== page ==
Safe is a function of the head you use, the correct counterweighting, and the tripod/stand/dolly.
This is one of those instances where a direct connection between the head and the camera body may be a better idea than a quick release -- unless the QR plate is completely captive at the head (either fully enclosed or mechanically registered with a pin) and uses something other than a toggle to open/close the clamp. You'll also want to ensure that the camera can't torque -- that whatever it attaches to either has sufficient contact area with the body or tripod ring, or has some mechanical means of preventing the camera from twisting about. You'll also want to ensure that the head can positively hold its angle with the camera attached (most heads have no trouble with the camera set level, but are less secure at a severe angle).
You'll probably want to use a short, strong safety tether from the jib to one of the camera's strap attachment points as well, just to reduce your hart rate and perspiration levels.
Counterweighting is pretty easy to get right -- you'll want to have the system close enough to perfectly balanced that there is no significant effort involved in raising or lowering the camera, but just slightly overbalanced towards the counterweight so that the camera goes up rather than down when friction is released and you let go of the rig. That's going to involve something more subtle than just the barbell weights the jib uses. You can use the weights to get you close to neutral, but you'll probably need a small sandbag or a water bottle to make the fine adjustments. (You can get clamp- or loop-equipped caps to fit standard water/pop bottles at camping supply stores.)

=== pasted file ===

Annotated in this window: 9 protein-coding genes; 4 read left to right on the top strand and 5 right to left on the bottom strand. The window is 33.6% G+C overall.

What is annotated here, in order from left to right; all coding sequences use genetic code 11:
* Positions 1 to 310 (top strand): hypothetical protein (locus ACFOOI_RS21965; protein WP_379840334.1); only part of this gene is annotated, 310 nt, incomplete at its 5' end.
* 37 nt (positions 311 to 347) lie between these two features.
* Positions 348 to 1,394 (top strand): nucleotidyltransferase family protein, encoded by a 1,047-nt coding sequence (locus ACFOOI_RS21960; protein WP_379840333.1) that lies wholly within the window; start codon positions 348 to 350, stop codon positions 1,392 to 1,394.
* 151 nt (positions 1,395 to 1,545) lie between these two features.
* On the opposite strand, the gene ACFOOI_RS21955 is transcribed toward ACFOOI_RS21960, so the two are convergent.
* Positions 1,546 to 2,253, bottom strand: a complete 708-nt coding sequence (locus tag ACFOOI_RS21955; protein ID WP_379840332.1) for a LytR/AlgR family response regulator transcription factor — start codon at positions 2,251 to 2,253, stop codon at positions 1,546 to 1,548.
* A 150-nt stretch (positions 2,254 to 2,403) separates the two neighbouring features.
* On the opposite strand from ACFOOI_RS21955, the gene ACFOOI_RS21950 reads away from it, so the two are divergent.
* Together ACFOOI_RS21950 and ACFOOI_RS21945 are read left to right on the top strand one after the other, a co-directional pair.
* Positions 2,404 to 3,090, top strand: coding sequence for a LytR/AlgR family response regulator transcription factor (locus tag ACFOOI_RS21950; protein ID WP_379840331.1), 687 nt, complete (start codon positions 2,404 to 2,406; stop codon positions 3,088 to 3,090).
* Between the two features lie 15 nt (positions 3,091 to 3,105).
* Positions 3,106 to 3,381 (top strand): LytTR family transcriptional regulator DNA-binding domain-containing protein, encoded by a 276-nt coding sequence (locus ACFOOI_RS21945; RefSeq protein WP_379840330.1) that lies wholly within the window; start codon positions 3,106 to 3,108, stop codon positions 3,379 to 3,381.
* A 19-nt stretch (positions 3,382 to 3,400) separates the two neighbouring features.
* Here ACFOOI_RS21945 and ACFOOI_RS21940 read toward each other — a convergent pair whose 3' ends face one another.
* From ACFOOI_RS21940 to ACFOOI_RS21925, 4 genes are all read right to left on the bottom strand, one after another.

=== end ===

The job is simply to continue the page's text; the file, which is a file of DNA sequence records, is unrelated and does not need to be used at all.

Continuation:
The tripod will need to be on good casters if you're not using a proper dolly, and you'll need to keep the center of gravity of the whole rig as low as possible. If there's a platform or spider that's designed to be weighted, you're in good shape; otherwise you'll have to find a way to attach some weight as close to the floor as you can get it. (The Manfrotto counterweight/clamp unit used on the three piece boom is a good example of something you can use on just about any tripod.) This isn't a fix for a rickety set-up -- the tripod or whatever should not feel unstable when the rig is assembled, even without the weight -- it's to make it less succeptible to clumsiness and accidents.
As for operation, well, the jib uses a parallelogram, so once you set the camera angle, you're good to go -- it will point in the same direction no matter the elevation you're using. Setting the camera for a direct overhead at a comfortable working level means that it will still be set for a direct overhead when the tripod is cranked up and the jib is raised or lowered.
That leaves framing; and you can use the camera tethered for that. (In the old days, it meant using a pencil video camera looking through the camera's viewfinder, a broadcast-quality monitor and a remote control rig to operate focus and zoom. One adjusted the lighting to change exposure. That's still a viable solution if nothing else works.) I'm not familiar with the Canon way of doing things, but you should be able to use live view to frame and focus on a laptop screen. You will still need to use some sort of remote electromechanical linkage to adjust the focal length of a zoom lens (unless you use a bridge camera -- which seems unlikely given the rest of the setup) or haul the camera down and change the zoom manually as required.